Few may remember “About Last Night … ,” Edward Zwick’s 1986 screen adaptation of David Mamet’s play “Sexual Perversity in Chicago,” but this serviceable remake of the same name (sans ellipsis) is clearly aimed at broader sensibilities. As Michael Ealy and Joy Bryant traverse the cliched trials and tribulations of romantic entanglement, director Steve Pink balances the main story with the more flippant hijinks of comedian Kevin Hart (“Ride Along”), matched by a playfully bombastic Regina Hall. The jokes are hit-or-miss, but a Valentine’s Day release and Hart’s committed fanbase should nonetheless drive the Screen Gems item to strong B.O. numbers.
While the original Rob Lowe-Demi Moore vehicle received strong critical attention during its release, it seems to have lost its cultural cachet, leaving this black-cast redo unbridled by any reputation to live up to. Headland’s script mostly follows the same plot points, structured by the various holidays of the year, but it balances any sentimentalism with an over-the-top vulgarity and a more open sexual energy than its predecessor.
The pic opens with a burst of zippy energy as Bernie (Hart) and Joan (Hall) relay the events of their crazy night to his co-worker Danny (Ealy) and her roommate Debbie (Bryant) before a double date. While their evening initially looks like a bomb, with Bernie and Joan zipping off to the bathroom, Danny and Debbie find themselves entwined in something more intimate. Soon their weeknight getaways develop into a full-blown relationship as Debbie moves in with Danny, despite the adamant protests of Bernie and Joan. But as Danny attempts to change careers (an expendable subplot involving an Irish pub run by Chris McDonald), their bond runs into troubled waters, testing their levels of commitment and passion.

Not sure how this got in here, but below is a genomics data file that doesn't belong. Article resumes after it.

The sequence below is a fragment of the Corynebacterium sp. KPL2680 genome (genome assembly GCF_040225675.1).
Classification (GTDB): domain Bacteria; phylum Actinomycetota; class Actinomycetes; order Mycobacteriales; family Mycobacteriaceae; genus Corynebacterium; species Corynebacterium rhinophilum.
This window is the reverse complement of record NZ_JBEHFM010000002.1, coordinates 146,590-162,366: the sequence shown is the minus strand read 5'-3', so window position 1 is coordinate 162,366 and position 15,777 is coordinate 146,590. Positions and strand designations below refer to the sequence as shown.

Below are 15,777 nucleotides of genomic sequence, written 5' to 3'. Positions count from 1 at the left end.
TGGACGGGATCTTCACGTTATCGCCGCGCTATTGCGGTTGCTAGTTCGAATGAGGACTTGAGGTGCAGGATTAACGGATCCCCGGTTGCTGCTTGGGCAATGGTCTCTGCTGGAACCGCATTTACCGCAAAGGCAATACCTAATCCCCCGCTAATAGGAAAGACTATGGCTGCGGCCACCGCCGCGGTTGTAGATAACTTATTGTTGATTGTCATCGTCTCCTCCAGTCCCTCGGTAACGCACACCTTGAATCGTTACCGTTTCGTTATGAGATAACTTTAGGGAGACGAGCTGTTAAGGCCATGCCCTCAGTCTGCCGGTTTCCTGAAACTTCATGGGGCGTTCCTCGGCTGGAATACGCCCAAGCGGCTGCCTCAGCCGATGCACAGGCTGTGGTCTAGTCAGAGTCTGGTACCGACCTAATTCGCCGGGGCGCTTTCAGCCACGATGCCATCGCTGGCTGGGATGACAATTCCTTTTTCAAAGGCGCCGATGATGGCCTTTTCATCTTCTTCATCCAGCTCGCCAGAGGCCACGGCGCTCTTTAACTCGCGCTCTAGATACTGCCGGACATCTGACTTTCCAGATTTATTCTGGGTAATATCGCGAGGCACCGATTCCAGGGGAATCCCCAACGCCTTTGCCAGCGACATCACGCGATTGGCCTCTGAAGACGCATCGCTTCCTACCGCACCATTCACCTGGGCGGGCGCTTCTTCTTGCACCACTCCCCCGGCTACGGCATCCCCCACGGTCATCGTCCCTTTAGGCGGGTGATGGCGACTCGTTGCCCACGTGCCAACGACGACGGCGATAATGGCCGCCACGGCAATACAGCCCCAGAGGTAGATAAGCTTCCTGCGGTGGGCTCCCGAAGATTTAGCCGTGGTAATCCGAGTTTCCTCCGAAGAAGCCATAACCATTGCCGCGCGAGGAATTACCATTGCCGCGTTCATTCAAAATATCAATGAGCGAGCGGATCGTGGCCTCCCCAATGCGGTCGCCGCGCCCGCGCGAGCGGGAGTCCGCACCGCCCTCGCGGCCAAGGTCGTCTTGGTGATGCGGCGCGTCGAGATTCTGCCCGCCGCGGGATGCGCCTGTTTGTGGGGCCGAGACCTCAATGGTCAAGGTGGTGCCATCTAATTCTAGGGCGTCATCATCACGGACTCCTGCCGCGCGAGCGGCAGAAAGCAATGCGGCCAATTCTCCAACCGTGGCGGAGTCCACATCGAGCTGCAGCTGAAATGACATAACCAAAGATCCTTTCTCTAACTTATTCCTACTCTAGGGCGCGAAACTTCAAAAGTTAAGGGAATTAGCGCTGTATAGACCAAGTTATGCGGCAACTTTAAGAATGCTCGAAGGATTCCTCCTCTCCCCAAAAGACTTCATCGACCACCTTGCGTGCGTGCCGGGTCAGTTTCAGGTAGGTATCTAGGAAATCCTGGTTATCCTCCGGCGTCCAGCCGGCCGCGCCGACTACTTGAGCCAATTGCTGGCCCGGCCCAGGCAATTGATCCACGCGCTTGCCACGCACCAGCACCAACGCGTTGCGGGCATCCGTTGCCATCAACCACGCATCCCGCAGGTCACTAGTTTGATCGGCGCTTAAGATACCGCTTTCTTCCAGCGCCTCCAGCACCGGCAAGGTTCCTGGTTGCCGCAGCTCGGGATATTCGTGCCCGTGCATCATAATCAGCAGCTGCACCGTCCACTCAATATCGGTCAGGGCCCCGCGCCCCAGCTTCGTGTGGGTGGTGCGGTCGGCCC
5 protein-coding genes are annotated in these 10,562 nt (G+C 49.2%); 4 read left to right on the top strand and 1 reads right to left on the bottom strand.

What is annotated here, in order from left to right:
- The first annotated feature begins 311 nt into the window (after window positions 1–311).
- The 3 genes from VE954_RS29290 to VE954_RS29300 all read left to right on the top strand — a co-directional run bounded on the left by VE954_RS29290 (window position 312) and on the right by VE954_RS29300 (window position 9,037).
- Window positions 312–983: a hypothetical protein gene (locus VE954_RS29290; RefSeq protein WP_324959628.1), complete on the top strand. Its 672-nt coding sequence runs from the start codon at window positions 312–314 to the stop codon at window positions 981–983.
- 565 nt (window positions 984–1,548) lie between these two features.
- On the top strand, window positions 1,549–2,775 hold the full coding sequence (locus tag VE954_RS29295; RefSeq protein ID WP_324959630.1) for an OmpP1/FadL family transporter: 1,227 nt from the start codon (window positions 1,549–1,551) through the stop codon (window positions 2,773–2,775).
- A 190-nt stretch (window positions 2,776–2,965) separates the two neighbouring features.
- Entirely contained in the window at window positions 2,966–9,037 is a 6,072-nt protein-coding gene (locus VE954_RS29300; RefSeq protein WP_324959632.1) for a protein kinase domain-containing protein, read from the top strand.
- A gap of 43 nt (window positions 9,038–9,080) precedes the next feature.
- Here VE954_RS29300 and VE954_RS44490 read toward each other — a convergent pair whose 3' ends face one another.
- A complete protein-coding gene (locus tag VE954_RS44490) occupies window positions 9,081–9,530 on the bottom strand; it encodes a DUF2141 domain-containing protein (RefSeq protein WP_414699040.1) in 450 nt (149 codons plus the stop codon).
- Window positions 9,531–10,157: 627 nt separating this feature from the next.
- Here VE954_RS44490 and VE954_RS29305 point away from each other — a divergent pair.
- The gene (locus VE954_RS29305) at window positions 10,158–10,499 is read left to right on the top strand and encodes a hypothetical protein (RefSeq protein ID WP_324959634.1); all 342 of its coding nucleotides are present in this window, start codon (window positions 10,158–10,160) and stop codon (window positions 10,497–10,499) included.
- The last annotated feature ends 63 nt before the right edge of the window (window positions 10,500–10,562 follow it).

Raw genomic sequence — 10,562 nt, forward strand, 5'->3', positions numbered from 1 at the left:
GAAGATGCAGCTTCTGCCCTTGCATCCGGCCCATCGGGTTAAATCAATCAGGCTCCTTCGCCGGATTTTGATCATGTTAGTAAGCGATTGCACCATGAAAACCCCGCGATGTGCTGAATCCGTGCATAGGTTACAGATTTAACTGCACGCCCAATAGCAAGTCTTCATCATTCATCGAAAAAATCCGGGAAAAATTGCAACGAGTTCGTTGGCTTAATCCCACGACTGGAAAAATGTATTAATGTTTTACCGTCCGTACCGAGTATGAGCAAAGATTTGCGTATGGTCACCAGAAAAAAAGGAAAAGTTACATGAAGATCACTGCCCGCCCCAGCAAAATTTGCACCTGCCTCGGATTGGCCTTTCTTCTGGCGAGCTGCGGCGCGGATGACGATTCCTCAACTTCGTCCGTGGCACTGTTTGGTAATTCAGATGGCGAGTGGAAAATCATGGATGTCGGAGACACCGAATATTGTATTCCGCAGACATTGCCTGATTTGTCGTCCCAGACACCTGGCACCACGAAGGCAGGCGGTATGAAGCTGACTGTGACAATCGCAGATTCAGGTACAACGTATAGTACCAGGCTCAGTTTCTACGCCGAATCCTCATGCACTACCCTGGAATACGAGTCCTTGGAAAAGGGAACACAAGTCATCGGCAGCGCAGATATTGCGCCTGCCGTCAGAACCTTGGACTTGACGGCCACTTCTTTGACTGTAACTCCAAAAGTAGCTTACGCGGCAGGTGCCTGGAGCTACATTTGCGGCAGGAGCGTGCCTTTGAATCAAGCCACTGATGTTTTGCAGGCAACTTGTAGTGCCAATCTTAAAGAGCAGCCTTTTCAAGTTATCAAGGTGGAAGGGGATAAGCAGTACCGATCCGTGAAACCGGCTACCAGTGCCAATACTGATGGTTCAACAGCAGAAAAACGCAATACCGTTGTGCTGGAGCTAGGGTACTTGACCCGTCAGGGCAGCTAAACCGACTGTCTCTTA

All this might seem a bit more conventional than it did in 1986, and it’s surprising to see Headland’s name on the project, given the acidic wit of “Bachelorette.” Likewise, and Pink could have found more inventive ways to invigorate these familiar beats than the nine montages included in the film’s not particularly long running time. Still, the actors give the proceedings a mostly quick-witted repartee that prevails over the occasionally stale script.
Ealy and Bryant have a natural chemistry that at least makes their initial attraction work, despite their characters’ ultimately predictable path. Much more entertaining is the on-again-off-again banter between Hart and Hall, constantly gnawing at each other to delightful effect; Hart extends his brand of wide-eyed facial movements and uncontrollable volume levels, well paired with Hall’s viciously snappy gestures and punchy tone. Their characters’ relationship is rife with nasty paybacks, kooky sex, and eventually a witty retort that brings the film closer to Mamet’s original takeaway. Audiences are less likely to remember the film’s central romance than sequences involving Hart’s squeals and a certain chicken costume.
Pink makes the slightest nod toward ’70s flair (the opening title shot recalls “Boogie Nights”), and Michael Barrett’s cinematography lends some of the nightlife backdrops a bit of flash. The editing by Tracy Wadmore-Smith and Shelly Westerman matches the tempo of the often fast-paced dialogue.